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Transcript of remarks by SLW on meeting with Secretary of Labor and Employment of the Philippines and safety of foreign domestic helpers
     Following is the transcript of remarks by the Secretary for Labour and Welfare, Mr Matthew Cheung Kin-chung, on the meeting with the Secretary of Labor and Employment of the Philippines, Mr Silvestre Bello III, and the safety of foreign domestic helpers (FDHs) after attending the Social Enterprise World Forum 2016 today (September 25):
Reporter: About the meeting with the Philippines' visiting Secretary of Labor and Employment, Mr Silvestre Bello III, he said that you agreed to consider raising the minimum wage (of FDHs) to $5,000 as the workers suggested and he said that the Government would consider ways to forbid employers from asking the workers to clean windows.
Secretary for Labour and Welfare: I had a very useful, cordial, working dinner with visiting Philippines' Secretary of Labor and Employment, we had a very useful exchange, very cordial. We exchanged information and also shared experience. First of all, he paid warm tribute to Hong Kong for treating very well Filipino domestic helpers in Hong Kong and he is very appreciative. On my part, I stressed clearly that we attach great importance to protecting the right and interest of all FDHs working in Hong Kong. We got some 345 000 FDHs, over 50 per cent of them from the Philippines and 40 some per cent from Indonesia and others. Of course, we touched on the wage issue and I made the point clearly that in Hong Kong, we have got a regular exercise going on in fact annually for the last few years to review the minimum wage level for FDHs in Hong Kong. We will be doing it again this year on the basis of a basket of economic and social indicators, in other words, an objective basis, holistically take a view on the whole level, take account of, for example, the economic situation, economic growth rate, employment situation, wage levels for service workers in general, and also the cost of living index etc. We'll be following the same methodology this year, and hopefully we will come up with a decision before long, and I made the point considering the level of pay, we will take account of all factors in front of us, including of course the request from the union, and also of course we got to balance interests between the union and employers on the other hand.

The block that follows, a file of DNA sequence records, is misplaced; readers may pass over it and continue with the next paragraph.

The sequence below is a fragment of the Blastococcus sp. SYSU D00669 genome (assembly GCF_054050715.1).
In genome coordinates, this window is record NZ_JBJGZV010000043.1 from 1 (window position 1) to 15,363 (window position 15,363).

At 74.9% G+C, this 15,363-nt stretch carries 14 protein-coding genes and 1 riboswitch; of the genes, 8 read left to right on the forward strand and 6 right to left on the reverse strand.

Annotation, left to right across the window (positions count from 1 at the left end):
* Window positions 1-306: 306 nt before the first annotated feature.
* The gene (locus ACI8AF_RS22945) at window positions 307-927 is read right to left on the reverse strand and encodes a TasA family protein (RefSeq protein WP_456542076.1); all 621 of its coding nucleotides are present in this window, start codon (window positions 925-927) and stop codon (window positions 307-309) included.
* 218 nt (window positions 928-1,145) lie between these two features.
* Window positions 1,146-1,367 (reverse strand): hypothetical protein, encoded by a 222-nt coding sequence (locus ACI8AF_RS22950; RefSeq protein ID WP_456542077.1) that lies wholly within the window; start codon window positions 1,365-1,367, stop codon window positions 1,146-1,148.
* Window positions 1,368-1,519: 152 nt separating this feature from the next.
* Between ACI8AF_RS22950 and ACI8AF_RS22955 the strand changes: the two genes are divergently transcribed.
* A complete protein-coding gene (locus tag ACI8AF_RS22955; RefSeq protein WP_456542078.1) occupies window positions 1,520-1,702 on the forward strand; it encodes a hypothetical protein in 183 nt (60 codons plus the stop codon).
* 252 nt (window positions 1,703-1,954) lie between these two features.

On the question of cleaning windows, I made the point that we also attach great importance to protecting the safety of all workers, whether they are foreign or local in Hong Kong, because we also have domestic household workers in Hong Kong, and even homemakers themselves. Cleaning windows is a dangerous thing to do if you are not careful enough, so what we would do is, as a start, we would step up promotion and education. For example, the Occupational Safety and Health Council will step up its promotional efforts, and on our websites, we have already got a special website dedicated to FDHs in their own languages, in Tagalog, Indonesian, and also coming up in Thai as well, telling them the "do's" and "don'ts" of protecting their own safety, and also reminding employers in particular that they are responsible for the safety of all helpers in Hong Kong. I think the first practical step is education, promotion and also publicity, we will certainly step up efforts on that particular score.
Reporter: Will that (FDHs' window cleansing duty) be banned?
Secretary for Labour and Welfare: Looking at a ban, a ban is not easy to implement and also we've got to remember that you got to look at the practical side of the issue. But the more immediate thing to do is to educate, promote and remind everybody concerned, the employers and employees that they have to be careful when it comes to dealing with particularly windows in tall and high buildings, so pragmatic approach to the problem.
(Please also refer to the Chinese portion of the transcript.)
Ends/Sunday, September 25, 2016
Issued at HKT 22:03
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